“Therefore, as ye abound in every thing, in faith, and utterance, and knowledge, and in all diligence, and in your love to us, see that ye abound in this grace also. I speak not by commandment, but by occasion of the forwardness of others, and to prove the sincerity of your love. For ye know the grace of our Lord Jesus Christ, that, though he was rich, yet for your sakes he became poor, that ye through his poverty might be rich. And herein I give my advice: for this is expedient for you, who have begun before, not only to do, but also to be forward a year ago” (verses 7-10). He said, remember, Christ is being formed in us, the Holy Spirit is living in us, this was the very heart of Christ, that he who was rich, and we can’t imagine the heart of Christ, that he who was rich, and we can’t imagine when it says he was rich what that means. It’s richness beyond anything that we could ever imagine. I mean, the Bible tells us when we go to heaven [his reference to the 1st resurrection and the Sea of Glass for the Wedding Feast, just before coming back down to earth at the 2nd coming of Christ, the New Jerusalem, cf. Revelation 21:1-23] the streets are paved with gold, it’s asphalt there, gold. The walls of the city are made with jewels. They don’t have cinderblocks, they have jewel-blocks there. He left all of that, and more. What is the weight of his glory, the weight of his eternity [as Yahweh, the pre-existent Christ], the weight of his faithfulness, the weight of his love, the weight of his power, the weight of his sovereignty, the weight of his omniscience, his omnipresence? He left all of that, took on a human frame that he will wear for eternity. [Now here is where many disagree, some believe as I do that Christ took all of those prior attributes back, and now has a spirit body just as before, but with the appearance he had as Jesus of Nazareth. It’s a secondary area of interpretation, and we’ll find out at the 2nd coming anyway, no big deal.] What did he give up, becoming poor that we might be rich? Paul says that’s the spirit that’s supposed to be in you. I think it’s important as we look at this. Because there is a whole theology in the Church [Body of Christ] today of investing, it’s not giving, it’s investing. ‘If you’ll do this, and if you’ll give this, and if you’ll put this in there, and if you’ll do that, God will open the windows of heaven. Oh, you’re problem is, oh you’re sick, it’s because you’re not giving! How can God bless you, how can you be healthy if you’re not giving [tithing]?’ This kind of “Health & Wealth” stuff that blows with every wind of doctrine, and it boils down to play on our greed. ‘If you’ll give 10 percent, you can have a Mercedes in the parking lot too.’ Sure, if you have a big church and you can get a thousand suckers to give you ten percent of their pay every week, you can have a Mercedes too. [Comment: Now Pastor Joe is attacking the Health & Wealth groups out there, which deserve attacking. But he’s apparently slamming the principle or doctrine of tithing in the same breath, and tithing is an entirely different subject doctrinally, which the Calvary Chapels believe in as a Bible doctrine, but don’t enforce, depending on the congregation and pastor, they all being strongly semi-autonomous. As Paul showed in Hebrews 7, the tithing commands haven’t been abrogated, but they’ve been transferred to the ministry of Melchisedec, which is a much gentler and less demanding ministry than the Old Testament Levitical administration which tithing was under. See: http://www.unityinchrist.com/hebrews/Hebrews%207%201-28.htm and http://www.unityinchrist.com/gifts.htm] That’s “investing”, and they’re playing on your greed. The Kingdom is all about giving, it’s giving, that’s the principle. Tithing is not enforced in the New Testament, that I can find [he hasn’t looked hard enough, tithing hasn’t been done away with, but the enforcement, as Paul showed by his example to the Corinthians, was up to the church leaders, which in his case was him, cf. 1st Corinthians 9:1-15. See that expository study on Hebrews 7]. The principle is giving. If you made $10,000 a year, and you’re legally under this weight of tithing, how are you going to give us a thousand bucks. [There are Sabbath-keeping churches of God that do it, and they do it in faith, and live by faith, and God blesses them. But in Pastor Joe’s Calvary Chapel of Philadelphia, he is not requiring it, which goes along with Paul’s principle of leaving the enforcement and administration of tithing up to the head of the church or congregation. And Paul emphasized mercy over strictness of the letter here, as 1st Corinthians 9:1-15 showed.] You’ll be in for marriage counseling…please, keep your money, you can vacuum, you can be an usher, you can give. And look, if you make $200,000,000 a year, we don’t want you to tithe, we want half. [loud laughter] If you can’t live on a hundred million a year, you got a problem! [laughter. I love Pastor Joe!] And that’s what he’s going to say, “every man gave as he was able.” That’s what Christ looks at, the heart. Tithing, if you study tithing, you’d have to bring in here one out of every ten cucumbers, one of every ten tomatoes, one out of every ten kittens, we don’t want that stuff. What are we going to do with it? Set up a produce stand? And then you gave 20 percent every 3rd year for the upkeep of the poor and priests, I mean it was very complicated. And if you’re going to do it, every seventh year, you let your businesses run wild, and don’t do any business, and just let anybody else in the neighborhood help themselves to your fields, and every forty-nine years on your fiftieth year you forget everybody’s debt. The whole world files “Chapter 11” every fiftieth year, it starts over. It’s not a simple thing. [No, Paul in Hebrews 7 placed tithing and it’s administration under the authority of the Priesthood of Melchisedec, which allows for it’s modification (or nullification) by the various “priests of Melchisedec,” i.e., genuine Holy Spirit indwelt Christian ministries, denominations and churches. Paul through what he wrote in Hebrews has 7 tweaked the tithing laws to fit churches and denominations, instead of for the running of a nation, the nation of Israel under the Levitical system. Tithing has been simplified by Hebrews 7, for those who wish to use or enforce tithing as a church standard for giving. For those genuine Holy Spirit indwelt Christian churches and/or denominations who wish to be more merciful, they are free to nullify it or modify it. It’s up to the church or denomination you belong to, to a degree. It’s also up to you, to a degree, because giving is an act of worship. There’s a gray area in that principle too, so read those articles I gave links to.] But it’s called a law, it’s called an ordinance, it’s called a commandment. It tells us in Colossians, we’re going to come there, that that laws, and the ordinances and the commandments have passed away, they’ve been blotted out by the blood of Christ. What he wants now is our lives. [Comment: The Sabbath-keeping Churches of God think that this is a misinterpretation of Colossians 2:14,16-17, even though he is right about Christ wanting our lives. The laws of God, as Jesus said, have not been done away with, as Jesus says in Matthew 5:17-19. What Pastor Joe is giving us is the standard super-grace oriented Sunday-observing Christian interpretation for Colossians 2:14,16-17. Sabbath-keeping Churches of God interpret Colossians 2:16-17 this way, “The apostle Paul told us something very important about God’s Holy Days, something the Jews don’t fully understand, even though they keep and observe them. But they observe them without this important understanding. Let’s see what the apostle Paul had to say about them. It is in Colossians 2:16-17, “Let no man therefore judge you in meat [i.e. food, what you eat or don’t eat, Christians were being judged in Gentile regions for following the dietary laws of Leviticus 11] or in drink, or in respect of an holyday, or of the new moon, or of the Sabbath, which are shadows of things to come…” Paul was telling the Colossian church first of all, not to let those outside the church judge them over their dietary practices, following God’s food laws. Then he mentions new moons, that is, don’t let those outside the church judge you because you’re observing God’s sacred calendar instead of the Roman one. Paul next tells the Colossian church not to let those outside the church judge them because they’re keeping God’s Holy Days and Sabbath. Then Paul tells them why, and this is important. He tells them what God’s Holy Days and Sabbath represent, that they are “shadows of things to come.” A shadow is something that hasn’t happened yet, is a prophecy, or picture of future events. The spring Holy Days are shadow-pictures of events that have already occurred, Passover, Days of Unleavened Bread, Pentecost. The fall Holy Days are pictures of prophetic events which have not happened yet (see http://www.unityinchrist.com/messianicmovement/Holydayshadows.htm). The Sabbath has its own unique shadow pictures, all picturing redemption and salvation (see http://www.unityinchrist.com/hebrews/Hebrews4-1-16.htm and http://www.unityinchrist.com/wwcofg/Observe%20His%20Sabbath%20Day.htm).] He wants our lives. He’s paid for them in his blood. Even in the Old Testament he wanted one day out of seven, and one tenth of your increase. In the Old Testament he was more interested in the human than whatever they could produce. He wanted more of them than of their wallet. And he hasn’t changed. Giving is the principle. It doesn’t cost you anything really, when the bucket goes by, to put ten bucks in the bucket. What it costs you is when you’re driving home from church, and you see somebody from church that’s got a flat tire, and you think ‘Oh, there’s that weird guy, don’t make eye-contact honey! Kid’s look that way!’ so that you can just go right by, and the Holy Spirit is saying to you, ‘You pull over! I don’t want your ten bucks, I want your life! Pull over and help that person.’ [laughter] You’re laughing because you know it’s true. He wants your heart, your hands, your mouth, your life. ‘You’re bought with a price, your life is not your own.’ He wants you. But to me that’s the most remarkable thing of all, that he would want us, for anything he would allow us, to touch his Kingdom in any way, that he would allow us frail, sinful, failing human beings like us, saved by grace, and then he would allow us in the name of Jesus Christ to touch a lost world, and to serve. Paul is encouraging them.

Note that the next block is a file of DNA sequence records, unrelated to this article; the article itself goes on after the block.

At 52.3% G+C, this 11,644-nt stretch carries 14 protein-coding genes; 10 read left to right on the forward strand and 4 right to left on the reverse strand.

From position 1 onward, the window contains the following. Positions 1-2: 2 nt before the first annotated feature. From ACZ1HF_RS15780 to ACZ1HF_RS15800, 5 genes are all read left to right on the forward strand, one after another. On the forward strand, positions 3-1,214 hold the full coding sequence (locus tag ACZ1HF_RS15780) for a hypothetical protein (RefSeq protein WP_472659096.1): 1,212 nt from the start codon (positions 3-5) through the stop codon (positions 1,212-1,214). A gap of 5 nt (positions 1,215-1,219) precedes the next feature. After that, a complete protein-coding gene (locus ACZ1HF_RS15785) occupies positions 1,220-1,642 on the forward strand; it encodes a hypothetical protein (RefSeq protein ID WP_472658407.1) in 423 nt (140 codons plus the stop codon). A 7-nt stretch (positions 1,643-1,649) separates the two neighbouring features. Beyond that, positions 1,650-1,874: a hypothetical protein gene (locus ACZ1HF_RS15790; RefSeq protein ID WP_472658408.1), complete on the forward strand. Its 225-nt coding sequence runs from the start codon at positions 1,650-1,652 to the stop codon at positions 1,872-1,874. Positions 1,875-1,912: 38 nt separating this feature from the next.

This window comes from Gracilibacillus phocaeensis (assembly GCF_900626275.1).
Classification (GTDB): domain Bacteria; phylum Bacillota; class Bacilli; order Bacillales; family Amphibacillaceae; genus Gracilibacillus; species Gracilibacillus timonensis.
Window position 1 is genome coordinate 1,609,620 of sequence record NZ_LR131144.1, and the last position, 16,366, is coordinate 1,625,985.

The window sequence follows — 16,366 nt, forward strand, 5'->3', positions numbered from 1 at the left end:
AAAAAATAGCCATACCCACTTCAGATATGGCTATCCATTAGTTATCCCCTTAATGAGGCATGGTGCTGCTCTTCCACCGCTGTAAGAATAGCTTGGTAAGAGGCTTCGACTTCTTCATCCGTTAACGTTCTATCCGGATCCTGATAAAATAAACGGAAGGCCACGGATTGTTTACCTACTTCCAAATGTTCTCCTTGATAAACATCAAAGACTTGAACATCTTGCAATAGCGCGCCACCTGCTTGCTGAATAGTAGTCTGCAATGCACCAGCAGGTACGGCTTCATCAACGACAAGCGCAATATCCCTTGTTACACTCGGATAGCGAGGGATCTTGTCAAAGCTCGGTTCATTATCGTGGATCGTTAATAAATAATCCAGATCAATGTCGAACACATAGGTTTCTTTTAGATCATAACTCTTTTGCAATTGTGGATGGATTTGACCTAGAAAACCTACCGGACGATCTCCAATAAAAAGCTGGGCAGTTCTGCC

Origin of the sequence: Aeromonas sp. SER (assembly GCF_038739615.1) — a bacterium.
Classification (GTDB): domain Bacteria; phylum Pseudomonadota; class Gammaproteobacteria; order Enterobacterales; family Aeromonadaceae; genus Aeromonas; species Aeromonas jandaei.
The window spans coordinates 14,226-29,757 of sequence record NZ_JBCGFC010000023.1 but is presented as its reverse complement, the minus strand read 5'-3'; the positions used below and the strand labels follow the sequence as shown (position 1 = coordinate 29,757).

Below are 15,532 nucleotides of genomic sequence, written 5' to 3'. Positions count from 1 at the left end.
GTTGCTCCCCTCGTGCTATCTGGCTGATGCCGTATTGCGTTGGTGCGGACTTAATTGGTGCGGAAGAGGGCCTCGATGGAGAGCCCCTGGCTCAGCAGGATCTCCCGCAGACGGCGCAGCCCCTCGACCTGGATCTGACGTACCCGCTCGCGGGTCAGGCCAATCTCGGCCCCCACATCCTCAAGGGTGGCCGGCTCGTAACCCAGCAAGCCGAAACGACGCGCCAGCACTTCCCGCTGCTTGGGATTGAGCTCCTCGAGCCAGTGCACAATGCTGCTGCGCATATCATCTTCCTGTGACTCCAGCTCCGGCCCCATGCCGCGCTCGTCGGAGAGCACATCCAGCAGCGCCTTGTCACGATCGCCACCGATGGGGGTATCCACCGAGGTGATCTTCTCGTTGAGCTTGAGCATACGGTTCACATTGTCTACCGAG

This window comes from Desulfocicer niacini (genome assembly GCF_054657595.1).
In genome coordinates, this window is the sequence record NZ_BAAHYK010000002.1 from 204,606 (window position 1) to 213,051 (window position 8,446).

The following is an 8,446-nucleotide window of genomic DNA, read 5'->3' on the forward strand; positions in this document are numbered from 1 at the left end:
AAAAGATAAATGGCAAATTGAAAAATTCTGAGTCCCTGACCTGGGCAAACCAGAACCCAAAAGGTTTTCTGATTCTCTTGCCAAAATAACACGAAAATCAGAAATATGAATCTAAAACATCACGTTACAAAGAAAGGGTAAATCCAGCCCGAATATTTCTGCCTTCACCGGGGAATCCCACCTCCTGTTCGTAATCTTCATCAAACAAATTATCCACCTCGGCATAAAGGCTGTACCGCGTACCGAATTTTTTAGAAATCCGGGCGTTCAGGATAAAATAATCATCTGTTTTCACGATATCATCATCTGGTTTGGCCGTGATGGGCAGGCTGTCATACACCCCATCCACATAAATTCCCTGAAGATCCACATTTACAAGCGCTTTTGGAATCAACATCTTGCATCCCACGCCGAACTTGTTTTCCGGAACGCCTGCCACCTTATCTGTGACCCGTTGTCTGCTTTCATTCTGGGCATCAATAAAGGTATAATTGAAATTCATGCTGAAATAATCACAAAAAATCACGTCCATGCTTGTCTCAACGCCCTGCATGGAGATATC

Gather What You Need, Share The Rest---True Spirit Of Giving